Media appearance – WINA this afternoon and a brief Charlottesville market update

After suffering being bumped last week, today I’ll be on from four thirty to five. To get ready, I ran a few statistics to get a fresh handle on the market:

Charlottesville-Albemarle-Real-Estate-Market-Trends-And-Statistics-2005
Charlottesville-Albemarle-Real-Estate-Market-Trends-And-Statistics-2006
Charlottesville-Albemarle-Real-Estate-Market-Trends-And-Statistics-2007
Charlottesville-Albemarle-Real-Estate-Market-Trends-And-Statistics-2008

Things are selling. Repeat after me. Properties are selling in the Charlottesville market – but … things are certainly different. I’ll be posting a full market report in the next few days, to include the Waynesboro/Augusta market as well.

Update 03/19/2008: Thanks to CvillePodcast, here is the audio.

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6 Comments

  1. Scott March 18, 2008 at 14:21

    Nice “Months Inventory” numbers! The spike so clearly matches the August MBS market collapse.

    I don’t think it really is different here…perhaps the crunch took longer to hit us, but with that much inventory on the market, things will have to start to come down in price.

    Reply
  2. Dave Phillips March 18, 2008 at 16:57

    Great stats, but I hate the “months of inventory” part. It is just too hard to explain. I think it is something like this… based on this months sales it would take X months to sell all the inventory. But in that time, the market will be added to and subtracted from and the sales in future months like May will be much higher, so the months of inventory will go down even thought the number of listings on the market are up.

    How’s that for a nice run on and on and on sentence. That’s why I don’t like ‘months of inventory.” It makes me babble.

    Reply
  3. Jim Duncan March 18, 2008 at 17:28

    “Months of inventory” isn’t hard to explain, or interpret – it’s a clear indication of the volume of houses moving through the market.

    There are more houses on the market now than at this time in 2005, and fewer are selling. Easy.

    Reply
  4. Fred March 18, 2008 at 19:21

    Sure, things are selling. But not many.

    I’m a buyer in a good position: $ for a down, exc. credit, flexible closing/moving–and nothing to sell.

    According to Wash Post, as of Feb. there were 15 Million homeowners stuck in mortgages that were higher than the current value of their houses. These aren’t people who are going to foreclose. It’s people now stuck with neg equity.

    I’m prepared to buy, and I know three other folks in same position, but we don’t want to be added to those 15 million.

    The days of rising and rising home values are over–for years to come.

    Yet there’s an optimism, still, from homeowners and seller’s agents here in C’ville about what houses are worth and what the asking prices are. For instance, in Belmont, of all places, where everything is just blocks from Section 8 housing, 439K is the 2008 equivalent of 2007’s 360K.

    What?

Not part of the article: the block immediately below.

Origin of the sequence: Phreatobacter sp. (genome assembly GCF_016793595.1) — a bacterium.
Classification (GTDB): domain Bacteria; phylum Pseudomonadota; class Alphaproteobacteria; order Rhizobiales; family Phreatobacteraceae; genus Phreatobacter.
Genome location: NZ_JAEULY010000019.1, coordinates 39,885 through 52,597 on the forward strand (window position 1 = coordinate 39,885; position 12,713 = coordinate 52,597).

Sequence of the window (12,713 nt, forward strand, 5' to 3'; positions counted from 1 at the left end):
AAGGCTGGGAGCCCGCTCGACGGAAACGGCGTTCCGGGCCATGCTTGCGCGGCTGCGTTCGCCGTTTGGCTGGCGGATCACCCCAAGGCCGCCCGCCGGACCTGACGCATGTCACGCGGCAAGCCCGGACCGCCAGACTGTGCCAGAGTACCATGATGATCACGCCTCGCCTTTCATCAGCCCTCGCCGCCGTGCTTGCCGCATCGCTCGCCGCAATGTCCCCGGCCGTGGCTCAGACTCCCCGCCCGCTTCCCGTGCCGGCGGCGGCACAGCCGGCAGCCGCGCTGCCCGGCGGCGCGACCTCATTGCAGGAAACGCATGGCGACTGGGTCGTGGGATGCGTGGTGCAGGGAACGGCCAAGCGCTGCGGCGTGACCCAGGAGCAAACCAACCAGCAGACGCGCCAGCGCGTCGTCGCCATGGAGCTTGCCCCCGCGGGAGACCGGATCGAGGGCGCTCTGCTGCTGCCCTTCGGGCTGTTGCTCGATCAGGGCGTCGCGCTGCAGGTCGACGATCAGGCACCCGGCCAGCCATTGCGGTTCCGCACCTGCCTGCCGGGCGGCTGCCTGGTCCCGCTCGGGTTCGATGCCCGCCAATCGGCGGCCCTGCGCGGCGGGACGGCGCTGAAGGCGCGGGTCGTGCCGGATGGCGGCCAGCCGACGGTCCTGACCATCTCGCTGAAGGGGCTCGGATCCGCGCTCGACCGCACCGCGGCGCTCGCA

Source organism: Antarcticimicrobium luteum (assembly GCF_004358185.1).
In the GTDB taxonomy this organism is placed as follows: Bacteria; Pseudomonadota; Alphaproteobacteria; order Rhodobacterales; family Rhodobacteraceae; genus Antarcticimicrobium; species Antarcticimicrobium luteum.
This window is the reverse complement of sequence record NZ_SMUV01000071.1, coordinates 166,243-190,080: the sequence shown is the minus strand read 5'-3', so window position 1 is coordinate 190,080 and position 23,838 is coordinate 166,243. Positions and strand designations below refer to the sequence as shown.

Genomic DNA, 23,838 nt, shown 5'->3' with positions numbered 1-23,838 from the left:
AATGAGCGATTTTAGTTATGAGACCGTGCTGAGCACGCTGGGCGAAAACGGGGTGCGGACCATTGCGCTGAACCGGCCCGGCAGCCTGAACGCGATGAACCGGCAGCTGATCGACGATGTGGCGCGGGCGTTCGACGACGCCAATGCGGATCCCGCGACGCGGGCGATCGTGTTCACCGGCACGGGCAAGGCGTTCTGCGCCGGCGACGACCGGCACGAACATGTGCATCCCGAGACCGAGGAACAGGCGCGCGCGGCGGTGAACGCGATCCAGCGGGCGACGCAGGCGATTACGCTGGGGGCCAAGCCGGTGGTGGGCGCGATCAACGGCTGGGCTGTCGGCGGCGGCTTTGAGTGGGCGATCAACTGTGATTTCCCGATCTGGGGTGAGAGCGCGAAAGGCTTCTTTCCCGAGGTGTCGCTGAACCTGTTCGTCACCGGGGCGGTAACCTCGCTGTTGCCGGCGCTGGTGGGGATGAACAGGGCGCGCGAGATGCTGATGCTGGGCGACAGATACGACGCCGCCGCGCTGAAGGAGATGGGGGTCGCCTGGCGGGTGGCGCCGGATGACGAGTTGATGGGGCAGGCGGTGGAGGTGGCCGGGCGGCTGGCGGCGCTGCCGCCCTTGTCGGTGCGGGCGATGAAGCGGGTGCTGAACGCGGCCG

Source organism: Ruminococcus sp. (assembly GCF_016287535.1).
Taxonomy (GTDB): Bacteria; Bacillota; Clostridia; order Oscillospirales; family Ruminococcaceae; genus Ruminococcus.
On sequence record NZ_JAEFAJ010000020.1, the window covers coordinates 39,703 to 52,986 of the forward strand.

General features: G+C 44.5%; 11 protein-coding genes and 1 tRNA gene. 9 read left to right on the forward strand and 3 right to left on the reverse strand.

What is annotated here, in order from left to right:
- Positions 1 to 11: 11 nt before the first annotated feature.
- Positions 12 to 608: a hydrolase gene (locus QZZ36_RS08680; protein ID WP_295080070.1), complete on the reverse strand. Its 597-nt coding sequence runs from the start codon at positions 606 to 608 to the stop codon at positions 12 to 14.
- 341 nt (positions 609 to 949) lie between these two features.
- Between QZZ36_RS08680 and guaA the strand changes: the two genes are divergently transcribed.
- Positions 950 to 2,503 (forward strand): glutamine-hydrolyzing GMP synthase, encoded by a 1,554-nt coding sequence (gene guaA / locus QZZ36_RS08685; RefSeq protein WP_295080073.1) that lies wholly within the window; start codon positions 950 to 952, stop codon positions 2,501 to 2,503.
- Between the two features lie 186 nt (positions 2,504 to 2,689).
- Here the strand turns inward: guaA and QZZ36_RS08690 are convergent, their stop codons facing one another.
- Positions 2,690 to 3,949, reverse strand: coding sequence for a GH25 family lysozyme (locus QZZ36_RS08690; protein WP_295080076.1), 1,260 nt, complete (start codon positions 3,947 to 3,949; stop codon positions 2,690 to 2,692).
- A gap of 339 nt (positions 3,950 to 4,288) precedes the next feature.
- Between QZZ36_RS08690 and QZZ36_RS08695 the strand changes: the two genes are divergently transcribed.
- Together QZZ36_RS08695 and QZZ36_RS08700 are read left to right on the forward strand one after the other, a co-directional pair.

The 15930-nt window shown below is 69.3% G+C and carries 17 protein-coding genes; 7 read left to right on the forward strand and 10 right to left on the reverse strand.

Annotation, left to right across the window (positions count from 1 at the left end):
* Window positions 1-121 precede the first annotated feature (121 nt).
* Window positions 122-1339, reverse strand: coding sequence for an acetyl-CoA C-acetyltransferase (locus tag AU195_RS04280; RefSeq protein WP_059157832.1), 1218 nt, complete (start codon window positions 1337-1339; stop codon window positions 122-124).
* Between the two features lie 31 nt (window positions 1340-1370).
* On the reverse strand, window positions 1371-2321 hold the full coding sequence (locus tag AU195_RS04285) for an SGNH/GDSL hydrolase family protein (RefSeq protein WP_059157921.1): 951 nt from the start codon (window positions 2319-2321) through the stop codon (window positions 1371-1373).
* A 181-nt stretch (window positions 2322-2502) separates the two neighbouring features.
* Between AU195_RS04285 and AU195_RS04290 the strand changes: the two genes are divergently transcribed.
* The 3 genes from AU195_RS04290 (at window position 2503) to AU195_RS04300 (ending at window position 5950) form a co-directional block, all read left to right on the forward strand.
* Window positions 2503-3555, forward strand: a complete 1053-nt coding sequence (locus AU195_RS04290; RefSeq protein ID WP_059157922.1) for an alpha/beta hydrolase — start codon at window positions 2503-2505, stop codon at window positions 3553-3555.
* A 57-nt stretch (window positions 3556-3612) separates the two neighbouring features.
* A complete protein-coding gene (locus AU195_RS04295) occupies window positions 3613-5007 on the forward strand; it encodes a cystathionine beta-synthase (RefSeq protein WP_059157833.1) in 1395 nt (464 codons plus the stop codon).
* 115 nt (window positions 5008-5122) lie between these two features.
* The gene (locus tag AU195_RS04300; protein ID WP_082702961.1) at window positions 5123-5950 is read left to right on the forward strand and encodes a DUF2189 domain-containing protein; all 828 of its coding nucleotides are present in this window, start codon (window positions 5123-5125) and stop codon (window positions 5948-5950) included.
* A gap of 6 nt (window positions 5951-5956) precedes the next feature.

Meanwhile, 100 more houses came on mkt in C’ville/Alb alone in past seven days.

    Can you explain why sellers are so reluctant to drop inflated prices, Jim? (Even long-term homeowners.) Anybody? Is it just denial, or like I said, optimism? Or thinking that UVA/NGIC will bring in enough fresh buyers?

    Reply
  5. Jim Duncan March 18, 2008 at 19:59

    Fred –

    Thank you for stopping by and commenting. I appreciate your taking the time.

    I’m a buyer in a good position: $ for a down, exc. credit, flexible closing/moving–and nothing to sell.

    You sound like a buyer I’d love to work with! 🙂 (and tell your friends about me, too!)

    /selling myself.

    Sellers are reluctant for at least a couple of reasons –

    1) they love their houses
    2) they can’t sell for $280k when they bought it two years ago for $300k.
    3) they can’t sell b/c they bought for $250k and have a maxed-out home equity line for $75k and their house is worth $300k.
    4) they don’t *have* to sell.
    5) They (may) think the market’s going to come back quickly (I don’t think so)
    6) their neighbor’s house sold for x six months or two years ago, “and our house is so much better!”

    1, 2, 3, 6 are entirely irrelevant from a market-value point of view. the house is worth what a ready, willing and able buyer is going to pay.

    The others are emotional responses and are also irrelevant.

    But yes – there is also a substantial mix of denial and optimism in the market – on behalf of buyers, sellers and Realtors.

    Seriously – if you’re searching for a Buyer’s Agent, I would appreciate the opportunity to talk with you. I don’t *ever* sell (look for an upcoming post)

    Reply
  6. Pavel March 19, 2008 at 08:22

    Micro-markets within the market: I’ve been in two multiple-offer situations this year already (I was the listing agent); in my neighborhood one home went under contract in 8 days this month, another in 31. Things are moving/selling, but selectively – Jim has very good points in his post. 2-3 years ago it didn’t matter if a home had a steep driveway, it would sell. Today, the buyers are looking for the perfect combo: location, condition, price. If a property matches all 3, it sells pretty quickly given proper marketing and exposure. In today’s market the house with a very steep driveway or a dated kitchen needs to be adjusted in price accordingly. Also, home buyers in general like new and with so many “new” options they leave the “needs updating” properties behind. Example: Cherry Hill – adjusted their prices in December of 2007 and got 11 under contract taking 11 buyers from re-sale homes.

    Reply

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